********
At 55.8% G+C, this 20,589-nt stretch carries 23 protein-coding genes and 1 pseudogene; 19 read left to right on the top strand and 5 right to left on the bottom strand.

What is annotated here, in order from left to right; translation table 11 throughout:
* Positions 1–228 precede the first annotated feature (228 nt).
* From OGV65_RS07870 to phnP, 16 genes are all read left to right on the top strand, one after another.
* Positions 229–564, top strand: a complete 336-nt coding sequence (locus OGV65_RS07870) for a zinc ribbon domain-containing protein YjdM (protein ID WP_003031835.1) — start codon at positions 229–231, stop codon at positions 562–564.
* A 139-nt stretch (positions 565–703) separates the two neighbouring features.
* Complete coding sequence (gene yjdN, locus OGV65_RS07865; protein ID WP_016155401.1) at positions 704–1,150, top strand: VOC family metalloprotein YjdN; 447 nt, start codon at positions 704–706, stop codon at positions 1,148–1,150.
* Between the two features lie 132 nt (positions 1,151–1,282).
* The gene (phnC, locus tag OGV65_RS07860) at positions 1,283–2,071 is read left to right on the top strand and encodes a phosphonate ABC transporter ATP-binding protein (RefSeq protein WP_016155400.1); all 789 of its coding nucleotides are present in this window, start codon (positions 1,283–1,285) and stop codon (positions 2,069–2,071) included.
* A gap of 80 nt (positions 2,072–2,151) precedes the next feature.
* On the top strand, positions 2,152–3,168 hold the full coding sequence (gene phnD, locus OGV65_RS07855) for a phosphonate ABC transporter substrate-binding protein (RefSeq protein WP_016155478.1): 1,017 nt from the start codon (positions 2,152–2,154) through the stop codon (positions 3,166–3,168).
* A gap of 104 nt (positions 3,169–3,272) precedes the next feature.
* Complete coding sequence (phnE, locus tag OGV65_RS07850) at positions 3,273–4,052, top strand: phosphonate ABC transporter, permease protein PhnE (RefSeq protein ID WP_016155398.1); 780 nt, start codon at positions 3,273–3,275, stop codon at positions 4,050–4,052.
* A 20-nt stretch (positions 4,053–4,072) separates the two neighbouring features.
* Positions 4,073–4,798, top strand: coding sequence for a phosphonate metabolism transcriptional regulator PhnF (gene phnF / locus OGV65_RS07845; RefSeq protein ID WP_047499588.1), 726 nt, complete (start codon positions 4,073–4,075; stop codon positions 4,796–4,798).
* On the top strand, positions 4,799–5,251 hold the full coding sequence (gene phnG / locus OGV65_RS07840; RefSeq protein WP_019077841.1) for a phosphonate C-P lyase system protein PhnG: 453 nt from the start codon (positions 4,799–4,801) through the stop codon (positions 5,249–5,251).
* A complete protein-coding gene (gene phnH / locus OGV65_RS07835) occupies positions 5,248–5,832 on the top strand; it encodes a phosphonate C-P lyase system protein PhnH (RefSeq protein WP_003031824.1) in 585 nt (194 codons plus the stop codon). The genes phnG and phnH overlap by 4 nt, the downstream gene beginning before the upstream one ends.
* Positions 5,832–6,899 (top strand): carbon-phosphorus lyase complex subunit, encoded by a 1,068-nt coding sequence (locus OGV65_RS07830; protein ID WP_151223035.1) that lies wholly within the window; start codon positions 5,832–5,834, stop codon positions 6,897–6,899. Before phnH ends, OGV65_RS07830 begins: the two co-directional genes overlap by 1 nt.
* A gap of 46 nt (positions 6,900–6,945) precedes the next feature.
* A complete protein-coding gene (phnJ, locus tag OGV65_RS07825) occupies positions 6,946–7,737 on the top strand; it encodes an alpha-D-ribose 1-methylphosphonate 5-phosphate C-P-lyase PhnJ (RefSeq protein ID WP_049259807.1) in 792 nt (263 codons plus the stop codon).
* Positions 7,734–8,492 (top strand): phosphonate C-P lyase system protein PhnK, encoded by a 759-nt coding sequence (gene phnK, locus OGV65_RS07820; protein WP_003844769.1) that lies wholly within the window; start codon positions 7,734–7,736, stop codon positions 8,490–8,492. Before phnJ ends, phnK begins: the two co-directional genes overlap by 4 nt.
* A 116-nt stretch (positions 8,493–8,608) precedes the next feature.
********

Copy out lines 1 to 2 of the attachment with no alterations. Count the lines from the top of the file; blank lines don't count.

At 55.8% G+C, this 20,589-nt stretch carries 23 protein-coding genes and 1 pseudogene; 19 read left to right on the top strand and 5 right to left on the bottom strand.

What is annotated here, in order from left to right; translation table 11 throughout: